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The Woodhouse Correspondence

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Pages: 98

Book format: An electronic version of a printed book that can be read on a computer or handheld device designed specifically for this purpose.

Publisher: Date:8/5/2009 - General Books LLC

By: George William Erskine Russell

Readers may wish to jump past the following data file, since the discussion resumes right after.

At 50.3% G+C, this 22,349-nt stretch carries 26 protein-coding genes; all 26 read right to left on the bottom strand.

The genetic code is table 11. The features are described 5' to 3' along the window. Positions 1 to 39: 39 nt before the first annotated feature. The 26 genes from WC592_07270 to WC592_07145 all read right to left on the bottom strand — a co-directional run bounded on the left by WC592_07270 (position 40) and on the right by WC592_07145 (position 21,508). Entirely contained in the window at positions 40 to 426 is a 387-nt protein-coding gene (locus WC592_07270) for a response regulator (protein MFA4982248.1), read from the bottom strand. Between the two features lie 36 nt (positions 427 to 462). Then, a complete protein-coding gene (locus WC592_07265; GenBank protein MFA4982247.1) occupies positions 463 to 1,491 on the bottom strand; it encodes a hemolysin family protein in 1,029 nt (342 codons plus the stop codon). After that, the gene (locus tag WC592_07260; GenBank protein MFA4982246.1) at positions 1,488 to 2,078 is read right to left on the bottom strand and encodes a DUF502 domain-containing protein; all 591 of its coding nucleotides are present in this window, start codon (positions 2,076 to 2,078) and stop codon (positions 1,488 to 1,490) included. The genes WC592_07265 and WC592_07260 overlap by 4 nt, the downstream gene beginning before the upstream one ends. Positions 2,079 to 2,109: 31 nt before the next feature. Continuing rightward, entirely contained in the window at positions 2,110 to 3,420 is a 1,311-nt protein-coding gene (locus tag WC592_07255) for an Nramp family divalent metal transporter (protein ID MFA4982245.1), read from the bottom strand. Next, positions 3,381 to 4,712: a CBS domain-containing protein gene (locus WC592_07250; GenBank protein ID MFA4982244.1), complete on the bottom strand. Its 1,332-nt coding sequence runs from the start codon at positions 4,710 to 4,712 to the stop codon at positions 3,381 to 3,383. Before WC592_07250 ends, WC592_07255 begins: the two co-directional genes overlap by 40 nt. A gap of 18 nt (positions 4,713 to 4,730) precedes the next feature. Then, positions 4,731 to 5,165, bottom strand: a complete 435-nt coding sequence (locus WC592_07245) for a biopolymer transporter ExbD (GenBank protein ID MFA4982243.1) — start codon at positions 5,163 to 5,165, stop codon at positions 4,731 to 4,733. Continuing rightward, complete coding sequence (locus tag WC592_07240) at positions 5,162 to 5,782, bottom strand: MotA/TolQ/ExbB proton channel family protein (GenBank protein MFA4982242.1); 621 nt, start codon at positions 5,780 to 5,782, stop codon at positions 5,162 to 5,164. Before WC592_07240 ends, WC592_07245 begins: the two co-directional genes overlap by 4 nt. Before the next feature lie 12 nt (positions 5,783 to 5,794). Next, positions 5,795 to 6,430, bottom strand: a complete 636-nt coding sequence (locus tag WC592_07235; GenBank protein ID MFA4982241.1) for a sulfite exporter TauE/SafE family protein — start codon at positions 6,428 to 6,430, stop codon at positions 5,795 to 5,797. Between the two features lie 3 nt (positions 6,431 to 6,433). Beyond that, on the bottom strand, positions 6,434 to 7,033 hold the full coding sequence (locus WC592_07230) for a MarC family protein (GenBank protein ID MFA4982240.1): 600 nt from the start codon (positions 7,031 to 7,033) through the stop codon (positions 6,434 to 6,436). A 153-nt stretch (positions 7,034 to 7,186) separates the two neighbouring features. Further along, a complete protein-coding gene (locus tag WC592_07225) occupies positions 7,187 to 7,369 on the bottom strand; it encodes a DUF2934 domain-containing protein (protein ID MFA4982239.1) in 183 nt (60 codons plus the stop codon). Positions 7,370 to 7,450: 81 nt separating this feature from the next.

Excerpt from book: CHAPTER IV Plas Cwmefn, September DEAR ALGERNON,— Let me at once thank you very sincerely for your letter: frank though it was, I am truly grateful for it. I have long wished for an opportunity to tell you of my regret for the past, and of my full admission that you were right in every particular about George's affairs. Shanghai would have been the right place for him and the Church was the wrong one, and had he followed your admirable advice things would have been very different. Yet, in one respect (may I say it?) your judgment — by no fault of your own — was not so perspicacious as usual. You never understood me — and I do not blame you, for every appearance was against me. Even then, though I could not but deplore it, I adored your wisdom and sincerity, and it was only pique at forfeiting what I should have prized so highly that made my manner to you seem somewhat abrupt. I know (to use your father's rather crude phrase at the time) that your family considered I "threw myself at George's head," and you were not the least emphatic among them. But even had dear George possessed a head to throw oneself at, this accusation was far from the truth. Our marriage was purely a love match, and, to be strictly accurate, the love was much stronger on George's side than on mine. He would have me! I might have made several much more desirable marriages: but I loved George. I saw that he needed a guiding star—a business head to put order in his affairs—and so I yielded. You, dear Algernon, who are still so much made of, so attractive, you yourself must have known at some time what love was—the love of woman, which urges men to forsake worldly wisdom and to act against their personal interests. Your dear wife had, I believe, a large fortune: but before her day was not your heart stirre...  


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